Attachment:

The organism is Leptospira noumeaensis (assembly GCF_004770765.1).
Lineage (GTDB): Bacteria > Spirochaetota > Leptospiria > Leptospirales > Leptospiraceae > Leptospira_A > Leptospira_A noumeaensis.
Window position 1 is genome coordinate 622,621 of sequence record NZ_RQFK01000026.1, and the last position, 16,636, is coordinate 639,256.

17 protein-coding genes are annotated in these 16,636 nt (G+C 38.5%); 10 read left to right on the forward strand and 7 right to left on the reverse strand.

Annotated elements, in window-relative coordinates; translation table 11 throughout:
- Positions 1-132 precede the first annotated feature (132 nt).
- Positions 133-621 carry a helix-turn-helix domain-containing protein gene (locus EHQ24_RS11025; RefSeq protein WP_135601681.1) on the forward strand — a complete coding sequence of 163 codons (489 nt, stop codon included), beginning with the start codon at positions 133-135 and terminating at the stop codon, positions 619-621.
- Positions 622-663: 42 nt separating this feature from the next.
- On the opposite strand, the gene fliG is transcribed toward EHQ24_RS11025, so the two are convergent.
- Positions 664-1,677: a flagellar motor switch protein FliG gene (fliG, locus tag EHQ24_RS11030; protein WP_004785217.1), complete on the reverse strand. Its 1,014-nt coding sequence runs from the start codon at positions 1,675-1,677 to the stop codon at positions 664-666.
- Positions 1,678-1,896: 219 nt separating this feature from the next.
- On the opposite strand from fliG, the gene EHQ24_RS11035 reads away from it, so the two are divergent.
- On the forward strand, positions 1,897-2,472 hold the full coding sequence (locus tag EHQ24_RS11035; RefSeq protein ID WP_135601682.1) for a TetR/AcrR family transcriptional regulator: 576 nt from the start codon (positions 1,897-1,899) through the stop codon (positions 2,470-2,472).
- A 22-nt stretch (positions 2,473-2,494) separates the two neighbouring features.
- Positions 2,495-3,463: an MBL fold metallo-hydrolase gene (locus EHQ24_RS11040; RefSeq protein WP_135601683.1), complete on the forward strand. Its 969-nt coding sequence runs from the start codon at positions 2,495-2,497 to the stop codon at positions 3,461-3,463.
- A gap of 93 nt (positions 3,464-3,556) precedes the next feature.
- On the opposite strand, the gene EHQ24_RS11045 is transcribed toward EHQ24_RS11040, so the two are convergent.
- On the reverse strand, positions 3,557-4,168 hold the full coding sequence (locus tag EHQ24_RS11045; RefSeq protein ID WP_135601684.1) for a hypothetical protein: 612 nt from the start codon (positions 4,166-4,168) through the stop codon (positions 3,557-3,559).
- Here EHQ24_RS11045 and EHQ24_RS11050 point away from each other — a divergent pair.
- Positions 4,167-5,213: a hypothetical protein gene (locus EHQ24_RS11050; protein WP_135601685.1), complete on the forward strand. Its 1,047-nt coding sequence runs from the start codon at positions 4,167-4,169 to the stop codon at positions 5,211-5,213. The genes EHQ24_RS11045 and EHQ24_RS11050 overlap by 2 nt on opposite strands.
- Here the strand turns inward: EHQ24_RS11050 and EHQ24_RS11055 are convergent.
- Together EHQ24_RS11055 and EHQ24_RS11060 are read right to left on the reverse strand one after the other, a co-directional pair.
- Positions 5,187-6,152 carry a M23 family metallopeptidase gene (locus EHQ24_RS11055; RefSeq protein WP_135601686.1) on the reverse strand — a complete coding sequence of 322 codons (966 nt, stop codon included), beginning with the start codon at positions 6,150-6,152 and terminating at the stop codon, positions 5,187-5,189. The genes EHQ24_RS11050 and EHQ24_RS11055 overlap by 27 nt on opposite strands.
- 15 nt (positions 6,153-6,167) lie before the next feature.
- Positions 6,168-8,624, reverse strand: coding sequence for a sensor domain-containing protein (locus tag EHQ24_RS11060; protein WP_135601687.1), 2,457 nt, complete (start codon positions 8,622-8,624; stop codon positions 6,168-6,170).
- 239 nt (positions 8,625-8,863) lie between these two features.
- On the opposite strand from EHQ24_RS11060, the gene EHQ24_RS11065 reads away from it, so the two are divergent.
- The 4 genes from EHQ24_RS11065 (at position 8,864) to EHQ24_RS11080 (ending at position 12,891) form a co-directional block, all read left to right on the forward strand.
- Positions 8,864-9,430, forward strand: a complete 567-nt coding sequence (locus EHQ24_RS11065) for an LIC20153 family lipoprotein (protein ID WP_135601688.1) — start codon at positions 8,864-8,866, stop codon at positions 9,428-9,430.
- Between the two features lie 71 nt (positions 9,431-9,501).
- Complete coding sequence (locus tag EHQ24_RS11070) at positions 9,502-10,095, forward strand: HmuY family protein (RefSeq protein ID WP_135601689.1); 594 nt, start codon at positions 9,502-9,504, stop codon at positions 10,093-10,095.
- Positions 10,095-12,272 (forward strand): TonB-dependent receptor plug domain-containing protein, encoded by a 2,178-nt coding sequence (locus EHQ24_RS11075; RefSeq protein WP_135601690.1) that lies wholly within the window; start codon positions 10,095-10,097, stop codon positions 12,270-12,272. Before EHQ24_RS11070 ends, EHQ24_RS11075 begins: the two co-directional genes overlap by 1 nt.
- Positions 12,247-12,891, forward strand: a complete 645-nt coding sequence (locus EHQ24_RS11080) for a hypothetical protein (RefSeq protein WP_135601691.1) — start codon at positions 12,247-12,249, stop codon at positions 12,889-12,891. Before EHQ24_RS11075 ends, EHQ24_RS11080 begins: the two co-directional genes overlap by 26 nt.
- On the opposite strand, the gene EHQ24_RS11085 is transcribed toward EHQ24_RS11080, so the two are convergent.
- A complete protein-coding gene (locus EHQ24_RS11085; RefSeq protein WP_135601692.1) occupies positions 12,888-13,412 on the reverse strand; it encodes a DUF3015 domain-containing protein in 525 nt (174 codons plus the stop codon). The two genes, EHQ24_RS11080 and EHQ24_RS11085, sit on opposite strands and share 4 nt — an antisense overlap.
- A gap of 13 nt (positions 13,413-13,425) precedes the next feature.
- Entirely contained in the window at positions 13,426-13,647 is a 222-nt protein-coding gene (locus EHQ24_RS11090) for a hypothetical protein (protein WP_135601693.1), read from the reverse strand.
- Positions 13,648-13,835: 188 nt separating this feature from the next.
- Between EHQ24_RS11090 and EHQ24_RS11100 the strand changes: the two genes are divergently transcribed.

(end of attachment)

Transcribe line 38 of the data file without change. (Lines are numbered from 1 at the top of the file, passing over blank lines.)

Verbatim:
- Positions 13,648-13,835: 188 nt separating this feature from the next.